Public Service Company of New Mexico officially announced its intention Monday to exit the coal-fired Four Corners Generating Station in 2024 after transferring its stake in the plant to the Navajo Transitional Energy Co.
The utility said last week it was negotiating with NTEC to acquire its 13% share in Four Corners, potentially cutting seven years off PNM’s planned departure in 2031, when the plant’s current coal contract with the NTEC-owned Navajo Mine concludes.
Now, under a newly signed agreement with NTEC that PNM executives discussed in an online conference call Monday morning, the Navajo firm will waive PNM’s coal-purchasing obligations in exchange for a $75 million payment from PNM Resources, the utility’s parent firm.
Shareholders will pay the bill, not customers, said PNM Senior Vice President for Public Policy Ron Darnell.
“PNM and NTEC have reached a mutually-beneficial solution that will allow PNM to be coal-free by 2024,” Darnell told conference participants. “… Under the agreement, shareholders will take full responsibility to relieve customers of the coal contract obligation.”
PNM shareholders will also pay for an estimated $22 million in Navajo Mine reclamation obligations. And that, combined with savings from replacing expensive Four Corners electricity with cheaper renewable resources, could collectively shave up to $100 million from customers’ bills over the next 25 years, Darnell said.
Still, PNM will charge customers at least $250 million to recover previous investments in the Four Corners plant. That’s allowed under the state’s Energy Transition Act, which authorizes PNM to recoup such expenses through bonds that customers repay through a monthly charge on their bills, although the utility must forego any profit on its investments.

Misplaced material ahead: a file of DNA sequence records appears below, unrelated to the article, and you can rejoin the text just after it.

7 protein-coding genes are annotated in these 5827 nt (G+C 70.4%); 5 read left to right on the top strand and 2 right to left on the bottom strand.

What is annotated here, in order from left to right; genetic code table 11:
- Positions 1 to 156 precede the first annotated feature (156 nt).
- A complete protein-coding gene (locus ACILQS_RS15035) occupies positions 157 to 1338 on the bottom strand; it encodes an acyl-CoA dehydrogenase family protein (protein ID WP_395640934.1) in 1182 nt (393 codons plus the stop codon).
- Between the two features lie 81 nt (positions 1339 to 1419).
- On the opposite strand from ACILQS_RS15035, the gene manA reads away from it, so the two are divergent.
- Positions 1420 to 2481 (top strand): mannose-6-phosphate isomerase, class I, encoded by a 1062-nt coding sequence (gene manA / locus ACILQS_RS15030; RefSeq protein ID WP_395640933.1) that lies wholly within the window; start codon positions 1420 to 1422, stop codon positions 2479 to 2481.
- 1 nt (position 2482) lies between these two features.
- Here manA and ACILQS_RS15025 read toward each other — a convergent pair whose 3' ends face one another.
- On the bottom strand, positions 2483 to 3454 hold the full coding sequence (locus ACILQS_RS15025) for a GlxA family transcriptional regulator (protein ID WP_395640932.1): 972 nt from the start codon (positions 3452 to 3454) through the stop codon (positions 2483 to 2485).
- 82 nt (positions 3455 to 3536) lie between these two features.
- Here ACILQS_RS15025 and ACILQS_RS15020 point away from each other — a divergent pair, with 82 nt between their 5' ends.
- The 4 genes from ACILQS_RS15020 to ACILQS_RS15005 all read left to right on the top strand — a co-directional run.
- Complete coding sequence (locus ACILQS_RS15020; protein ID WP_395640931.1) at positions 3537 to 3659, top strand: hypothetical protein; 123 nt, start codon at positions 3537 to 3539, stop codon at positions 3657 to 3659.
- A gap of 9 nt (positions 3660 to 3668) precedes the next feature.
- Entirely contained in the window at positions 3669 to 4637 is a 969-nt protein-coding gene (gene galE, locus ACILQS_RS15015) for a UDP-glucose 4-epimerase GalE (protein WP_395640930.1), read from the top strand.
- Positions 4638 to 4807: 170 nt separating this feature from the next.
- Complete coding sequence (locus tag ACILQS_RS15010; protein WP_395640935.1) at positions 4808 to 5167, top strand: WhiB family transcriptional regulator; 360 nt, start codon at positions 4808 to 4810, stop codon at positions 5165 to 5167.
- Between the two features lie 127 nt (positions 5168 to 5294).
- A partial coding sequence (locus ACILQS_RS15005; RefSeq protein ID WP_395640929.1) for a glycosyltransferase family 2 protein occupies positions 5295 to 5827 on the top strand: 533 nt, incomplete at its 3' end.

The bonds will also raise about $16 million for local economic development programs and assistance for plant and coal-mine workers impacted by Four Corners closure in 2031.
If approved by the state Public Regulation Commission, the deal means PNM will completely withdraw from coal by 2024, since the PRC already approved its exit from the nearby San Juan Generating Station in 2022.
Some environmentalists, however, criticize the deal, since PNM is only transferring its ownership stake to NTEC, increasing the Navajo Nation’s reliance on coal.
In addition, Santa Fe-based New Energy Economy filed a complaint with the PRC last Friday that claims PNM’s past decisions to remain in Four Corners was “imprudent,” resulting in “unfair, unreasonable and unjust” costs for customers. The group has appealed to the state Supreme Court to roll back the Energy Transition Act’s bond authorization as an unconstitutional intrusion on PRC authority to deny utility recovery for imprudent investments.